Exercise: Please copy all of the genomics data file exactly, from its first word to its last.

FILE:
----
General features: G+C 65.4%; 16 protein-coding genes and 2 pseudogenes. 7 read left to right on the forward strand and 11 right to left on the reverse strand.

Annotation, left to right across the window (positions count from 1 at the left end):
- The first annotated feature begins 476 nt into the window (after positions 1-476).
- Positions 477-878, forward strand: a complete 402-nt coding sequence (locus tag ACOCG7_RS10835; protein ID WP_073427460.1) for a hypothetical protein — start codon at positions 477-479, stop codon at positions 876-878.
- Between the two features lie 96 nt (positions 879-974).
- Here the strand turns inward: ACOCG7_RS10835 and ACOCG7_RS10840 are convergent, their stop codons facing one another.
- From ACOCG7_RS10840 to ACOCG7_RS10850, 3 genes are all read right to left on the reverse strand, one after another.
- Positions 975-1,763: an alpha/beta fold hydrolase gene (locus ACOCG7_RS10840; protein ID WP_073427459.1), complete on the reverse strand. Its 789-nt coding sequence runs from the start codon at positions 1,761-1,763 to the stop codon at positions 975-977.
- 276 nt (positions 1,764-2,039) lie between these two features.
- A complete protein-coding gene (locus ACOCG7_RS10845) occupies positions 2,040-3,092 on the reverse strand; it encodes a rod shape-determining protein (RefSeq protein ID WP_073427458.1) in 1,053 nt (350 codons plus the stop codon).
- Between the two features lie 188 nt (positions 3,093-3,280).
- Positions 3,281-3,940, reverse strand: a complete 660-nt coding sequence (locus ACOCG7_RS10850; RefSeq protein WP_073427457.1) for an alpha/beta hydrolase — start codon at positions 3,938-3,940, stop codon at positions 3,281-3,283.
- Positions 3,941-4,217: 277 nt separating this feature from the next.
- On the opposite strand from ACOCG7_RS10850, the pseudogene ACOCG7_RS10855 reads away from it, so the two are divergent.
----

General features: G+C 65.4%; 16 protein-coding genes and 2 pseudogenes. 7 read left to right on the forward strand and 11 right to left on the reverse strand.

Annotation, left to right across the window (positions count from 1 at the left end):
- The first annotated feature begins 476 nt into the window (after positions 1-476).
- Positions 477-878, forward strand: a complete 402-nt coding sequence (locus tag ACOCG7_RS10835; protein ID WP_073427460.1) for a hypothetical protein — start codon at positions 477-479, stop codon at positions 876-878.
- Between the two features lie 96 nt (positions 879-974).
- Here the strand turns inward: ACOCG7_RS10835 and ACOCG7_RS10840 are convergent, their stop codons facing one another.
- From ACOCG7_RS10840 to ACOCG7_RS10850, 3 genes are all read right to left on the reverse strand, one after another.
- Positions 975-1,763: an alpha/beta fold hydrolase gene (locus ACOCG7_RS10840; protein ID WP_073427459.1), complete on the reverse strand. Its 789-nt coding sequence runs from the start codon at positions 1,761-1,763 to the stop codon at positions 975-977.
- 276 nt (positions 1,764-2,039) lie between these two features.
- A complete protein-coding gene (locus ACOCG7_RS10845) occupies positions 2,040-3,092 on the reverse strand; it encodes a rod shape-determining protein (RefSeq protein ID WP_073427458.1) in 1,053 nt (350 codons plus the stop codon).
- Between the two features lie 188 nt (positions 3,093-3,280).
- Positions 3,281-3,940, reverse strand: a complete 660-nt coding sequence (locus ACOCG7_RS10850; RefSeq protein WP_073427457.1) for an alpha/beta hydrolase — start codon at positions 3,938-3,940, stop codon at positions 3,281-3,283.
- Positions 3,941-4,217: 277 nt separating this feature from the next.
- On the opposite strand from ACOCG7_RS10850, the pseudogene ACOCG7_RS10855 reads away from it, so the two are divergent.